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Baby Zia joins Mom Yan and Dad Dong in U.S. trip

Baby Zia joins Mom Yan and Dad Dong in U.S. trip.....»»

Category: entertainmentSource: pep pepSep 13th, 2016

PAP-ed? Ellen Adarna seen with baby bump in Palawan

MANILA, Philippines – Actress Ellen Adarna is obviously weary of the "pap(arazzi)" but she apparently didn't notice the invasive stare of the digital camera during her trip to Amanpulo, Palawan.  On Saturday, May 19, someone reportedly sent a  photo to entertaiment website Pep , which showed the actress' growing baby bump. Fashion Pulis, a ........»»

Category: newsSource:  rapplerRelated NewsMay 20th, 2018

Olivia Reyes Got Featured on Buzzfeed’s Insanely Cute Babies List

We're guilty of following Baby O's account ever since her parents Andi Manzano and GP Reyes started posting about her. We find her so adorable that we would attend her birthday partiesbecause it's always tons of fun. From viral photos to going global because Ellen DeGeneres discovered her cute shoe-related meme, now Olivia was featured in a recent Buzzfeed article on insanely cute babies you should follow on Instagram. And we couldn't help but agree. They showed a picture from her trip to Paris with the famous Louvre as her backdrop, acing her layers and cute outfit. You're adorable, Olivia and the world knows it. And since we're big baby fans here at Preen, we couldn't ...Keep on reading: Olivia Reyes Got Featured on Buzzfeed’s Insanely Cute Babies List.....»»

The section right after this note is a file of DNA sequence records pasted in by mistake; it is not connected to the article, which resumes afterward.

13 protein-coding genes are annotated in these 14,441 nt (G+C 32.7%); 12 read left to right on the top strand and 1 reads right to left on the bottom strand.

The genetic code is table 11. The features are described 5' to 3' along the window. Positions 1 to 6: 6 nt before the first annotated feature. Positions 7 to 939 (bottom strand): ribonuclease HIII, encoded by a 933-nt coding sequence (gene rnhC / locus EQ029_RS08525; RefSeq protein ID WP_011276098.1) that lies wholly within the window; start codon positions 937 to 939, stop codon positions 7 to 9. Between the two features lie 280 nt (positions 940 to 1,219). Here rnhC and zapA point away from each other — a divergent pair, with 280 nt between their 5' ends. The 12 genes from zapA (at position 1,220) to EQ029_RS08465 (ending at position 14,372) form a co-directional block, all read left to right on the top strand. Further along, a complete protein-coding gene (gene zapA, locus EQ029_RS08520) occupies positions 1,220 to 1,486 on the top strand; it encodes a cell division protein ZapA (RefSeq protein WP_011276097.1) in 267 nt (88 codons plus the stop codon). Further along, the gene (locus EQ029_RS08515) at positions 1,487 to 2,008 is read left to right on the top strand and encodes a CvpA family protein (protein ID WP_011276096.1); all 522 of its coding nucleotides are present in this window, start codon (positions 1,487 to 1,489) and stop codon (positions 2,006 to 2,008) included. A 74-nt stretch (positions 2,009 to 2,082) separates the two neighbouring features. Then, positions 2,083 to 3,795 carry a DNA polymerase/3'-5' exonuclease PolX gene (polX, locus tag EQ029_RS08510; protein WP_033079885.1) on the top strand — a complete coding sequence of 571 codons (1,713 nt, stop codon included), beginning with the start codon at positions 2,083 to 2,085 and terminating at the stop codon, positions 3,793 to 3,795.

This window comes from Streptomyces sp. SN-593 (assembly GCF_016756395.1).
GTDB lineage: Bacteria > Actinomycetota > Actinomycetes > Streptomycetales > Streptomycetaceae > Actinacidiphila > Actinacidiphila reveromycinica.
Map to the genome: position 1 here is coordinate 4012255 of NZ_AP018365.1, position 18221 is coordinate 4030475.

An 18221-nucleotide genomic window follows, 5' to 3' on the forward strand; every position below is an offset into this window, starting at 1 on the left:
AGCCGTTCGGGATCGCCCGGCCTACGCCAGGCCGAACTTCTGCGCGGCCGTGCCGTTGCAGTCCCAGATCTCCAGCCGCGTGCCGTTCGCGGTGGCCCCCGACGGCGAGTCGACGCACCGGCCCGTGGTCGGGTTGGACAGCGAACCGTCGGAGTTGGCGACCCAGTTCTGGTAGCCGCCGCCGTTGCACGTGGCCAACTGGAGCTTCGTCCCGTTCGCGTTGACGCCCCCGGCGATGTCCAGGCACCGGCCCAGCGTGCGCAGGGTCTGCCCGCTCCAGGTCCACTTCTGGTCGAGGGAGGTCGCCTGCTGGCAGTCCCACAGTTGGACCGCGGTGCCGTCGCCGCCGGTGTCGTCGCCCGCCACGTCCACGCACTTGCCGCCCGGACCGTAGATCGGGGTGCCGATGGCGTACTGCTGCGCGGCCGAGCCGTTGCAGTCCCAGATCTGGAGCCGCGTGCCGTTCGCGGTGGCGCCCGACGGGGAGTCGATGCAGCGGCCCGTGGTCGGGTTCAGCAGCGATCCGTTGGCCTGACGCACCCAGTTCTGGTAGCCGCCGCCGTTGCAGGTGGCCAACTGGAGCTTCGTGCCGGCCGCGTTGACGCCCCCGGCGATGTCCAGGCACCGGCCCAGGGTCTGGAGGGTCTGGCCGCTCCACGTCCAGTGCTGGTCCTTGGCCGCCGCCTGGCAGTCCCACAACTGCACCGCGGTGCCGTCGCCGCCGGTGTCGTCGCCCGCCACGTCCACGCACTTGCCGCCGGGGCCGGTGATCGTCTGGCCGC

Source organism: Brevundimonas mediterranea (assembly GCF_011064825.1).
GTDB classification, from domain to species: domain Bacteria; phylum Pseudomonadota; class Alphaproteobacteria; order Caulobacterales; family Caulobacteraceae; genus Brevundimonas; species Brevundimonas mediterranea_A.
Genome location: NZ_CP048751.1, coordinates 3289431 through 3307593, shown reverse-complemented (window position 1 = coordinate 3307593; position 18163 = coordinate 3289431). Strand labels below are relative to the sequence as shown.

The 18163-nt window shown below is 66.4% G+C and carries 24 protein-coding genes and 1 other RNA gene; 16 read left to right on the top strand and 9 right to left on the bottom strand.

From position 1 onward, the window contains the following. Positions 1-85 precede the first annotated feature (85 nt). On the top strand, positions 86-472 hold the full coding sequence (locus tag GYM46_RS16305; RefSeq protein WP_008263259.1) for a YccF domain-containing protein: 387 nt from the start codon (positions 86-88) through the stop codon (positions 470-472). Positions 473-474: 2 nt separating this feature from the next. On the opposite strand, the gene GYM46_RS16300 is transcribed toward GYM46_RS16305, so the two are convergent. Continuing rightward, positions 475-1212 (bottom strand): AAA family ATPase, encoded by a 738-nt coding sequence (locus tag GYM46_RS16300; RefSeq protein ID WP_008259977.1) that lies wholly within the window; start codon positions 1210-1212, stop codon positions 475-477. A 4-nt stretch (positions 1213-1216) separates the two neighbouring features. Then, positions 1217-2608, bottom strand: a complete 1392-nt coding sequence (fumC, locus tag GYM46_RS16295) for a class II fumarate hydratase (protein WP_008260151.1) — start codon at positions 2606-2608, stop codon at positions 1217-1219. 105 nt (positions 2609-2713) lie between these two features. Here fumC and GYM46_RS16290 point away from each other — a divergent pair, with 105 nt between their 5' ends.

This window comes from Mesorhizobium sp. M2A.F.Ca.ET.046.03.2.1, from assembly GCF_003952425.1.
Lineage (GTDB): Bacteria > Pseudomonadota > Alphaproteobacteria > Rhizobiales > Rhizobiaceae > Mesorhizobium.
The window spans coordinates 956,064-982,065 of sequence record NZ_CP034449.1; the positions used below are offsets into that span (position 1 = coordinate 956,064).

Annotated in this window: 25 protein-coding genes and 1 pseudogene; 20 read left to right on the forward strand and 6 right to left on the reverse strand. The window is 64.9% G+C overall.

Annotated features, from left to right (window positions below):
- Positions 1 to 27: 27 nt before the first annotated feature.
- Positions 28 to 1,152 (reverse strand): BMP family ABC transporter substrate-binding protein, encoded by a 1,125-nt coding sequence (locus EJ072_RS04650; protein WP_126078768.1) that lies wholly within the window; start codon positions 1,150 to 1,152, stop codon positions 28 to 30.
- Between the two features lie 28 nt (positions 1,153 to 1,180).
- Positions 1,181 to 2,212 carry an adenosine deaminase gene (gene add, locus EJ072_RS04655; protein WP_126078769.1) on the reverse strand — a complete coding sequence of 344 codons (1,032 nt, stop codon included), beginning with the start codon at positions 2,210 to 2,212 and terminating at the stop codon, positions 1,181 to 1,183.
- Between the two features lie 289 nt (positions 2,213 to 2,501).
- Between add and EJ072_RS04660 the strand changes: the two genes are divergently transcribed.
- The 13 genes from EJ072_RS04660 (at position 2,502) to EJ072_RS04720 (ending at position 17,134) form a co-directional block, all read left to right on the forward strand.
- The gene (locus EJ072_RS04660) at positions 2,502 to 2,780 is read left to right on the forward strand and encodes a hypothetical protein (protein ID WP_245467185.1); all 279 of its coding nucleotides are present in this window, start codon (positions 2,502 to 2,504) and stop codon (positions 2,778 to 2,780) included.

Category: newsSource:  inquirerRelated NewsMay 18th, 2018

Basagan ng Trip with Leloy Claudio: Basic economic concepts that matter

MANILA, Philippines – Economics expert JC Punongbayan joins historian Leloy Claudio to walk us through intimidating economic concepts that are constantly at work in our world. Find out why a country will need to incur debt to jumpstart or sustain progress, why inflation is not always bad, and why the ........»»

Category: newsSource:  rapplerRelated NewsMay 11th, 2018

Rose embraces new home, blocks out doubters